Note: The Wadi Barada area was under consideration for classification as fully besieged after Hezbollah and Syrian government forces closed all access points to the enclave and attempted to gain control of the water springs in July 2016, but fluctuating conditions delayed its besieged designation. Then on 20 December 2016 pro-government forces launched a major military offensive that ended with the surrender of the entire enclave and forced population transfers of fighters and civilians to Idlib at the end of January 2017. Two of the towns in Wadi Barada - Bassema and Ein al-Fijeh - were completely destroyed and depopulated in the process. The Wadi Barada enclave will remain on the Siege Watch "Watchlist" for the foreseeable future due to continued access restrictions, communications repression, and reports of serious human rights abuses that appear to be part of a demographic engineering campaign.
Dates: "Watchlist" since 24 July 2016.
Siege classification: Watchlist
Was besieged by: Syrian govt.
UN recognized siege?: No
Active Truce?: The towns of Wadi Barada surrendered to Hezbollah and government forces in late January 2017 following a scorched earth campaign.
Current population: 50,000 (as of 10/31/16). Note: this is a low confidence estimate and should not be used for operational planning purposes.
Civil control: Syrian gov.
Military control: Syrian military, NDF, and Hezbollah.
Siege-related deaths: Unknown
Aid: Limited aid since surrender.
Active Conflict: Not since the surrender in late January 2017. Prior to that, Wadi Barada was subjected to six months of tension and sporadic attacks culminating in a devastating month-long scorched earth campaign. On 23 December 2016, barrel bombs dropped by government helicopters targeted the Ein al-Fijeh water facility, causing substantial damage and effectively cutting the flow of water to Damascus, sparking a water crisis in the region. The damaged facility was reportedly targeted again by government strikes on 28 December 2016. The assault on Wadi Barada only intensified after Russia and Turkey declared a nationwide ceasefire on 30 December 2016.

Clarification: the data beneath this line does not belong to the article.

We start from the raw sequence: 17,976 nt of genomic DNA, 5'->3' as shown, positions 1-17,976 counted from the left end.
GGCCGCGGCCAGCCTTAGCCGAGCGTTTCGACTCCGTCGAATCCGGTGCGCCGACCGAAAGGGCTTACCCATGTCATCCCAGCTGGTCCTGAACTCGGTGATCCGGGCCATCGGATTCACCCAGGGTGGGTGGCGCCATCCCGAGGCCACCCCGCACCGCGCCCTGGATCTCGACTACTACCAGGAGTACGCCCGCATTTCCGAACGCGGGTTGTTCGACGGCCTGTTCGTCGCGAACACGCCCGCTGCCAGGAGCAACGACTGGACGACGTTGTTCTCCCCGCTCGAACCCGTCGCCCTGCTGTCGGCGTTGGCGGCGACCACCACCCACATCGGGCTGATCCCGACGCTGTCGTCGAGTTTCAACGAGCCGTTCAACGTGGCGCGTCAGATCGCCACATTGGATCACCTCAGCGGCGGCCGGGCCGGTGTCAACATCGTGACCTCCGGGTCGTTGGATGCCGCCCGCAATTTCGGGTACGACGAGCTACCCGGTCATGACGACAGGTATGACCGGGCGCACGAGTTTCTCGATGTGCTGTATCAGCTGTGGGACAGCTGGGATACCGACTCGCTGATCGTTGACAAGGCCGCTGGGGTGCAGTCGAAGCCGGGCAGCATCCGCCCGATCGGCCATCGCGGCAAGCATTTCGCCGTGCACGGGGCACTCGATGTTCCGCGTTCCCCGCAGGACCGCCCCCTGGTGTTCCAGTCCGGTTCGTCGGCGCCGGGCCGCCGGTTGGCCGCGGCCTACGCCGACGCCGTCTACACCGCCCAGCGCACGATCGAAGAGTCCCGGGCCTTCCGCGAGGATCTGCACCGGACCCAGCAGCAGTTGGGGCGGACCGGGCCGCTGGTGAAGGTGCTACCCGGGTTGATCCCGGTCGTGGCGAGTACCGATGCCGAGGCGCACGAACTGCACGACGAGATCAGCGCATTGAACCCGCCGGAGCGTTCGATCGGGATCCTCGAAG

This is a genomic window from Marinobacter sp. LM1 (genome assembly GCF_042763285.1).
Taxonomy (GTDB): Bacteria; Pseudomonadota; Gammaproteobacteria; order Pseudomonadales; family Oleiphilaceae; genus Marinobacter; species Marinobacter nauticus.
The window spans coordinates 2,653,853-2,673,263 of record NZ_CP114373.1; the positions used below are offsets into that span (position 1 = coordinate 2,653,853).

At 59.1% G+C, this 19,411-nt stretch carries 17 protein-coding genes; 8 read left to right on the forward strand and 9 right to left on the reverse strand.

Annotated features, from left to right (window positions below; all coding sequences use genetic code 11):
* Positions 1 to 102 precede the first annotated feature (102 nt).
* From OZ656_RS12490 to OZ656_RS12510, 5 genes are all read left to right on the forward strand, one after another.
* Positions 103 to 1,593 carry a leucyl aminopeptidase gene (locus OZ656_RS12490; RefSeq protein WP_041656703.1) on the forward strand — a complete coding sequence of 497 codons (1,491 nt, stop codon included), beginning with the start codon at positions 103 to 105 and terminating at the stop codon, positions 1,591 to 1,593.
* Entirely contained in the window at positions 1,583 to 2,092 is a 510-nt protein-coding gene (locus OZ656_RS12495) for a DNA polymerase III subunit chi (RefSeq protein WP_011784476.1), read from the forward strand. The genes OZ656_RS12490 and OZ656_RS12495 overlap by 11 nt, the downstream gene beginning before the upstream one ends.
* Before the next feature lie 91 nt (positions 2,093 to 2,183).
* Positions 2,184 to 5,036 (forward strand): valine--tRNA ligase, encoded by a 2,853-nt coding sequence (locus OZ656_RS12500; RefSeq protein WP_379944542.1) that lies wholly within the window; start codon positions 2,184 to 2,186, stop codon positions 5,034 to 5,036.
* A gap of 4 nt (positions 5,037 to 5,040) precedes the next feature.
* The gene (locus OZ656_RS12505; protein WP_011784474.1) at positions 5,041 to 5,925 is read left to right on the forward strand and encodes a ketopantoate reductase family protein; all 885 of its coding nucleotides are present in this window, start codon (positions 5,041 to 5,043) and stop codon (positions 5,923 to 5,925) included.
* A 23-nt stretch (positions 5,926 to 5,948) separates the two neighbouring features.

Additional Information: The Wadi Barada encompasses a string of small towns along the Barada River in the Ein Elfijeh, Az-Zabadani, and Qudsaya subdistricts of Rural Damascus Governorate. The area - which effectively controls the water supply to Damascus - had previously been under a longstanding local truce with the Syrian government until the attacks began and restrictions increased in the summer of 2016. By the end of October, much of Wadi Barada was experiencing access restrictions so severe that they prompted local authorities to issue a distress call for humanitarian assistance from the international community.
Two out of the approximately dozen towns in Wadi Barada – Ein al-Fijeh and Bassema – were destroyed during the month-long final assault, and their entire populations were displaced either to other villages in Wadi Barada or to Idlib in the forced displacement transfer. Since the surrender, information has been repressed by the government and conditions have not normalized within Wadi Barada. There are clear indications that remaining civilians face a campaign of harassment and abuse by pro-government forces. Former residents of Bassema and Ein al-Fijeh have not been allowed to return, and many of their homes have been burned down, belongings looted, and property seized by pro-government forces since the surrender. Reports also suggest that humanitarian aid delivered since the surrender has been controlled by pro-government NDF militia who apportion it out to their supporters only.